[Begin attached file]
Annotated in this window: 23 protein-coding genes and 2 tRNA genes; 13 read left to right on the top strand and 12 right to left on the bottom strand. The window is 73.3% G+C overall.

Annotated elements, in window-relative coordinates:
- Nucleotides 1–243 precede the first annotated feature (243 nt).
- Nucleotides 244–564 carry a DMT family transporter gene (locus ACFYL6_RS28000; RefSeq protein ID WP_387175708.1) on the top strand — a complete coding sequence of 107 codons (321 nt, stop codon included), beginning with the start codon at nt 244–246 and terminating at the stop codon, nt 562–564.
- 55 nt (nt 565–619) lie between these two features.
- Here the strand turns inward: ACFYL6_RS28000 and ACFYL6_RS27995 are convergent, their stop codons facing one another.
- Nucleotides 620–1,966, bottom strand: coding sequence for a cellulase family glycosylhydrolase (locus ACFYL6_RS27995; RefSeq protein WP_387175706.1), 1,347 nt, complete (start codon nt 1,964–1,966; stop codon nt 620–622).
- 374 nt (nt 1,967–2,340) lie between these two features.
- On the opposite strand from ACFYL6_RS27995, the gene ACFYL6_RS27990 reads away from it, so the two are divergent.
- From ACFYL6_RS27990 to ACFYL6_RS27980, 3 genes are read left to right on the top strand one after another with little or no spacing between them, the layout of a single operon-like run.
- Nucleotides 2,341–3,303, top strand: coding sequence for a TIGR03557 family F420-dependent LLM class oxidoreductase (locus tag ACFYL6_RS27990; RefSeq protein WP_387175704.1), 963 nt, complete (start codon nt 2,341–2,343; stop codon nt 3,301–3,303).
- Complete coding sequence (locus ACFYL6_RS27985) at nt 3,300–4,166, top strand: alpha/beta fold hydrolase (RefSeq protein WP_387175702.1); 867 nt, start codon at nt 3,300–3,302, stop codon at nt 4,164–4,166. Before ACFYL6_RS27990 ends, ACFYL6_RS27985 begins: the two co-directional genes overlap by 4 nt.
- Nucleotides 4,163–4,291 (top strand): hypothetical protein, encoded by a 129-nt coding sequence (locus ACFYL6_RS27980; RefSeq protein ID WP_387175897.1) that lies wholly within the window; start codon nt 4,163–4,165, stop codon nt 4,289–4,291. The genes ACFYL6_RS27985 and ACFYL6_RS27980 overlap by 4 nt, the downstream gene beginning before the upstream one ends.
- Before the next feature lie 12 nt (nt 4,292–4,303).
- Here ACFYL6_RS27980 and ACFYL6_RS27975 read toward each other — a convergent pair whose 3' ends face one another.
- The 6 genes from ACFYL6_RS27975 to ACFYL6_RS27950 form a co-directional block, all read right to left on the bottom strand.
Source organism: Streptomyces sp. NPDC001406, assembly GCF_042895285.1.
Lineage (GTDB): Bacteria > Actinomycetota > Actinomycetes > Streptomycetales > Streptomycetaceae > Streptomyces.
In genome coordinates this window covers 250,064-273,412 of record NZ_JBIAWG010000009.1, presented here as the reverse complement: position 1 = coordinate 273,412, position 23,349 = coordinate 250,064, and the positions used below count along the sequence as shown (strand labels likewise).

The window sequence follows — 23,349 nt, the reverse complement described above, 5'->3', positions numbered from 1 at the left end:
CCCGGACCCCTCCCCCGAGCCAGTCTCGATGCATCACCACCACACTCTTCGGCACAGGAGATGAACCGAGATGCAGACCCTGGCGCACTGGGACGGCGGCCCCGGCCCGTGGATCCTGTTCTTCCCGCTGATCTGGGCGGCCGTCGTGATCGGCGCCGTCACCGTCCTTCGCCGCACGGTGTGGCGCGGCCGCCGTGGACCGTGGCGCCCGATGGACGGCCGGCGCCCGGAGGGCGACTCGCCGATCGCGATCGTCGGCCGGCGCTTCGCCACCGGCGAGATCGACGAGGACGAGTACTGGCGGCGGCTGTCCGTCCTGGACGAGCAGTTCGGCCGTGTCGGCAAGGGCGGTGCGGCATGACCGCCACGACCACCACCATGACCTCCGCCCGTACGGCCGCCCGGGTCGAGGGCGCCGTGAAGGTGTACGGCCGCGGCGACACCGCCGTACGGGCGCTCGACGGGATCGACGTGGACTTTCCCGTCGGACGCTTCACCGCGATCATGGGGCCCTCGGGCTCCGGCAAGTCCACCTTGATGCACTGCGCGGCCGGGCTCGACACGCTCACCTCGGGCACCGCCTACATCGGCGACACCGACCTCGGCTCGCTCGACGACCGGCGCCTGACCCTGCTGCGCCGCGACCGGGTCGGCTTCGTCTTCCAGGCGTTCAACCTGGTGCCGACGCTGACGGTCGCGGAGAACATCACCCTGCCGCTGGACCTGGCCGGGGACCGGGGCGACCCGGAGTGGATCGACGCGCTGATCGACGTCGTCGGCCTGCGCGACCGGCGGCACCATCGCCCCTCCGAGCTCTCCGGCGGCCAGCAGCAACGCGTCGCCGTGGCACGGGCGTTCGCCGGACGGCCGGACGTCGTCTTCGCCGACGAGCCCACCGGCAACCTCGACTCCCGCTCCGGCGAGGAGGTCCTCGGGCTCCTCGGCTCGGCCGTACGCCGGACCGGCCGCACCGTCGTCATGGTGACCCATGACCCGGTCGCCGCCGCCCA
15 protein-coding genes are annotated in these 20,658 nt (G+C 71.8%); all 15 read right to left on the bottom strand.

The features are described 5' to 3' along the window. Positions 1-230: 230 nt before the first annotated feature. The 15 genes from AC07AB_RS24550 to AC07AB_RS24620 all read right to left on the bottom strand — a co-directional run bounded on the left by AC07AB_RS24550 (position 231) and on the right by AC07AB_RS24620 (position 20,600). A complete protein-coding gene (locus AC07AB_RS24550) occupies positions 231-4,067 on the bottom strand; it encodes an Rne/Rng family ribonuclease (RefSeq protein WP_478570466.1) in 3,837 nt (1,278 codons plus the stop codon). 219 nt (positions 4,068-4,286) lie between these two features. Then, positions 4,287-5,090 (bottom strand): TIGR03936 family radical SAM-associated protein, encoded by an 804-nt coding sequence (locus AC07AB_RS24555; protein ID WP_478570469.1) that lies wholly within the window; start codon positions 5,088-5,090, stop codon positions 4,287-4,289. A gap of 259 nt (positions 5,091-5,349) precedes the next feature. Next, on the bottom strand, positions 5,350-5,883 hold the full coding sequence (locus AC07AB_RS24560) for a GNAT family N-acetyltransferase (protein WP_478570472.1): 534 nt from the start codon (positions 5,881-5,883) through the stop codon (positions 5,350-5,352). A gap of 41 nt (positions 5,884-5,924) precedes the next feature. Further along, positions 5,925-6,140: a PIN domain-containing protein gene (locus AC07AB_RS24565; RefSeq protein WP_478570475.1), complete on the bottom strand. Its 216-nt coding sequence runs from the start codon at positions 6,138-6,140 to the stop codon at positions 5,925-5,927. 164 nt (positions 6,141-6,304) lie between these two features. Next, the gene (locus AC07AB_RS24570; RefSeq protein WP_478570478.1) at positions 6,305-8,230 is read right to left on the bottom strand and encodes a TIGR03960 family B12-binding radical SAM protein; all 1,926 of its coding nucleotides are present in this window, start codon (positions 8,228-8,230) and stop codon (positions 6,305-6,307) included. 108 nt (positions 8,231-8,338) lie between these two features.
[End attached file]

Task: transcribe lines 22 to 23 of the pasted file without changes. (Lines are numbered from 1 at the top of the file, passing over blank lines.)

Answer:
15 protein-coding genes are annotated in these 20,658 nt (G+C 71.8%); all 15 read right to left on the bottom strand.

The features are described 5' to 3' along the window. Positions 1-230: 230 nt before the first annotated feature. The 15 genes from AC07AB_RS24550 to AC07AB_RS24620 all read right to left on the bottom strand — a co-directional run bounded on the left by AC07AB_RS24550 (position 231) and on the right by AC07AB_RS24620 (position 20,600). A complete protein-coding gene (locus AC07AB_RS24550) occupies positions 231-4,067 on the bottom strand; it encodes an Rne/Rng family ribonuclease (RefSeq protein WP_478570466.1) in 3,837 nt (1,278 codons plus the stop codon). 219 nt (positions 4,068-4,286) lie between these two features. Then, positions 4,287-5,090 (bottom strand): TIGR03936 family radical SAM-associated protein, encoded by an 804-nt coding sequence (locus AC07AB_RS24555; protein ID WP_478570469.1) that lies wholly within the window; start codon positions 5,088-5,090, stop codon positions 4,287-4,289. A gap of 259 nt (positions 5,091-5,349) precedes the next feature. Next, on the bottom strand, positions 5,350-5,883 hold the full coding sequence (locus AC07AB_RS24560) for a GNAT family N-acetyltransferase (protein WP_478570472.1): 534 nt from the start codon (positions 5,881-5,883) through the stop codon (positions 5,350-5,352). A gap of 41 nt (positions 5,884-5,924) precedes the next feature. Further along, positions 5,925-6,140: a PIN domain-containing protein gene (locus AC07AB_RS24565; RefSeq protein WP_478570475.1), complete on the bottom strand. Its 216-nt coding sequence runs from the start codon at positions 6,138-6,140 to the stop codon at positions 5,925-5,927. 164 nt (positions 6,141-6,304) lie between these two features. Next, the gene (locus AC07AB_RS24570; RefSeq protein WP_478570478.1) at positions 6,305-8,230 is read right to left on the bottom strand and encodes a TIGR03960 family B12-binding radical SAM protein; all 1,926 of its coding nucleotides are present in this window, start codon (positions 8,228-8,230) and stop codon (positions 6,305-6,307) included. 108 nt (positions 8,231-8,338) lie between these two features.